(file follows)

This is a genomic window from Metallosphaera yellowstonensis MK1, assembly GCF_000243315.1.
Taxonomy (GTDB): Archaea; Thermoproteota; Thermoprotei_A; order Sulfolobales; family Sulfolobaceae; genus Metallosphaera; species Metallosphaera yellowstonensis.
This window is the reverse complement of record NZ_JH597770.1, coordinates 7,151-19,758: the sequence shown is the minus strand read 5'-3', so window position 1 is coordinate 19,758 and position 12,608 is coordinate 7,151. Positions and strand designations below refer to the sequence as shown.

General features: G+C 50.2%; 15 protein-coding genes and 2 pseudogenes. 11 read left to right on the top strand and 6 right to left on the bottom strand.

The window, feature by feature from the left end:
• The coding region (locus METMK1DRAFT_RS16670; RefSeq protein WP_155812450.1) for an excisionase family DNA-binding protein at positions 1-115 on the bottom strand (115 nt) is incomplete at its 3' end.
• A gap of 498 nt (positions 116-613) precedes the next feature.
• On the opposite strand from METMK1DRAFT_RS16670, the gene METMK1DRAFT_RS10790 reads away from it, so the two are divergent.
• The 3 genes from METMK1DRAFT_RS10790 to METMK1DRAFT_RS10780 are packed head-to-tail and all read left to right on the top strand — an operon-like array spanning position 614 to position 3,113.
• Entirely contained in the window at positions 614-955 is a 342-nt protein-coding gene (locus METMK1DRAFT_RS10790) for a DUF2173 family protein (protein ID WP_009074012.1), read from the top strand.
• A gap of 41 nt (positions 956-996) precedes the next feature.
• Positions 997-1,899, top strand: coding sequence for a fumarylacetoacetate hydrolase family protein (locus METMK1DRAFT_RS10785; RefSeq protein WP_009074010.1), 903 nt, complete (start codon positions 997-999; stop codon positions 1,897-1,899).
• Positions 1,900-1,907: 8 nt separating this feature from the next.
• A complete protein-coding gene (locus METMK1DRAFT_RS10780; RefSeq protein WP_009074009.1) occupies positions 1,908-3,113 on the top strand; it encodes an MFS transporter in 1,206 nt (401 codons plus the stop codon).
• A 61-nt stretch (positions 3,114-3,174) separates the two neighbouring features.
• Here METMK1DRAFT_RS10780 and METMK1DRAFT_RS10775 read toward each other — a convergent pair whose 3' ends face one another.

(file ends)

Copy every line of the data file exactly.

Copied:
This is a genomic window from Metallosphaera yellowstonensis MK1, assembly GCF_000243315.1.
Taxonomy (GTDB): Archaea; Thermoproteota; Thermoprotei_A; order Sulfolobales; family Sulfolobaceae; genus Metallosphaera; species Metallosphaera yellowstonensis.
This window is the reverse complement of record NZ_JH597770.1, coordinates 7,151-19,758: the sequence shown is the minus strand read 5'-3', so window position 1 is coordinate 19,758 and position 12,608 is coordinate 7,151. Positions and strand designations below refer to the sequence as shown.

General features: G+C 50.2%; 15 protein-coding genes and 2 pseudogenes. 11 read left to right on the top strand and 6 right to left on the bottom strand.

The window, feature by feature from the left end:
• The coding region (locus METMK1DRAFT_RS16670; RefSeq protein WP_155812450.1) for an excisionase family DNA-binding protein at positions 1-115 on the bottom strand (115 nt) is incomplete at its 3' end.
• A gap of 498 nt (positions 116-613) precedes the next feature.
• On the opposite strand from METMK1DRAFT_RS16670, the gene METMK1DRAFT_RS10790 reads away from it, so the two are divergent.
• The 3 genes from METMK1DRAFT_RS10790 to METMK1DRAFT_RS10780 are packed head-to-tail and all read left to right on the top strand — an operon-like array spanning position 614 to position 3,113.
• Entirely contained in the window at positions 614-955 is a 342-nt protein-coding gene (locus METMK1DRAFT_RS10790) for a DUF2173 family protein (protein ID WP_009074012.1), read from the top strand.
• A gap of 41 nt (positions 956-996) precedes the next feature.
• Positions 997-1,899, top strand: coding sequence for a fumarylacetoacetate hydrolase family protein (locus METMK1DRAFT_RS10785; RefSeq protein WP_009074010.1), 903 nt, complete (start codon positions 997-999; stop codon positions 1,897-1,899).
• Positions 1,900-1,907: 8 nt separating this feature from the next.
• A complete protein-coding gene (locus METMK1DRAFT_RS10780; RefSeq protein WP_009074009.1) occupies positions 1,908-3,113 on the top strand; it encodes an MFS transporter in 1,206 nt (401 codons plus the stop codon).
• A 61-nt stretch (positions 3,114-3,174) separates the two neighbouring features.
• Here METMK1DRAFT_RS10780 and METMK1DRAFT_RS10775 read toward each other — a convergent pair whose 3' ends face one another.